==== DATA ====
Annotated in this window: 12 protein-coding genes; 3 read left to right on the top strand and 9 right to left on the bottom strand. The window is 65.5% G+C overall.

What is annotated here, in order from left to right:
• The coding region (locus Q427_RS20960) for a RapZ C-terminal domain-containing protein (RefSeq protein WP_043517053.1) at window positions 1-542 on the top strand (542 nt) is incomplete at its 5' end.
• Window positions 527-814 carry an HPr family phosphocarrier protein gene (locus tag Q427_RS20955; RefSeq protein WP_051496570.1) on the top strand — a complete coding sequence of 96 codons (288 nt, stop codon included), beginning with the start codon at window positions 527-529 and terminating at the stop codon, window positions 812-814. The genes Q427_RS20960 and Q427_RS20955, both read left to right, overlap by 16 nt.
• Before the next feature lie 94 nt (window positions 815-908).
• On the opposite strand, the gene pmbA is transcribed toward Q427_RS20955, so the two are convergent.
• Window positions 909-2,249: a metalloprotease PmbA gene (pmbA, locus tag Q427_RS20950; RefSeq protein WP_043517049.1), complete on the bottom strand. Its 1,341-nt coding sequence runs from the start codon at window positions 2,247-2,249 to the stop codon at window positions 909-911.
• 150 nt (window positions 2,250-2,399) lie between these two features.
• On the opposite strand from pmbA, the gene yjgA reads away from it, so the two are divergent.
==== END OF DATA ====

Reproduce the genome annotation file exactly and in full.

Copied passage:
Annotated in this window: 12 protein-coding genes; 3 read left to right on the top strand and 9 right to left on the bottom strand. The window is 65.5% G+C overall.

What is annotated here, in order from left to right:
• The coding region (locus Q427_RS20960) for a RapZ C-terminal domain-containing protein (RefSeq protein WP_043517053.1) at window positions 1-542 on the top strand (542 nt) is incomplete at its 5' end.
• Window positions 527-814 carry an HPr family phosphocarrier protein gene (locus tag Q427_RS20955; RefSeq protein WP_051496570.1) on the top strand — a complete coding sequence of 96 codons (288 nt, stop codon included), beginning with the start codon at window positions 527-529 and terminating at the stop codon, window positions 812-814. The genes Q427_RS20960 and Q427_RS20955, both read left to right, overlap by 16 nt.
• Before the next feature lie 94 nt (window positions 815-908).
• On the opposite strand, the gene pmbA is transcribed toward Q427_RS20955, so the two are convergent.
• Window positions 909-2,249: a metalloprotease PmbA gene (pmbA, locus tag Q427_RS20950; RefSeq protein WP_043517049.1), complete on the bottom strand. Its 1,341-nt coding sequence runs from the start codon at window positions 2,247-2,249 to the stop codon at window positions 909-911.
• 150 nt (window positions 2,250-2,399) lie between these two features.
• On the opposite strand from pmbA, the gene yjgA reads away from it, so the two are divergent.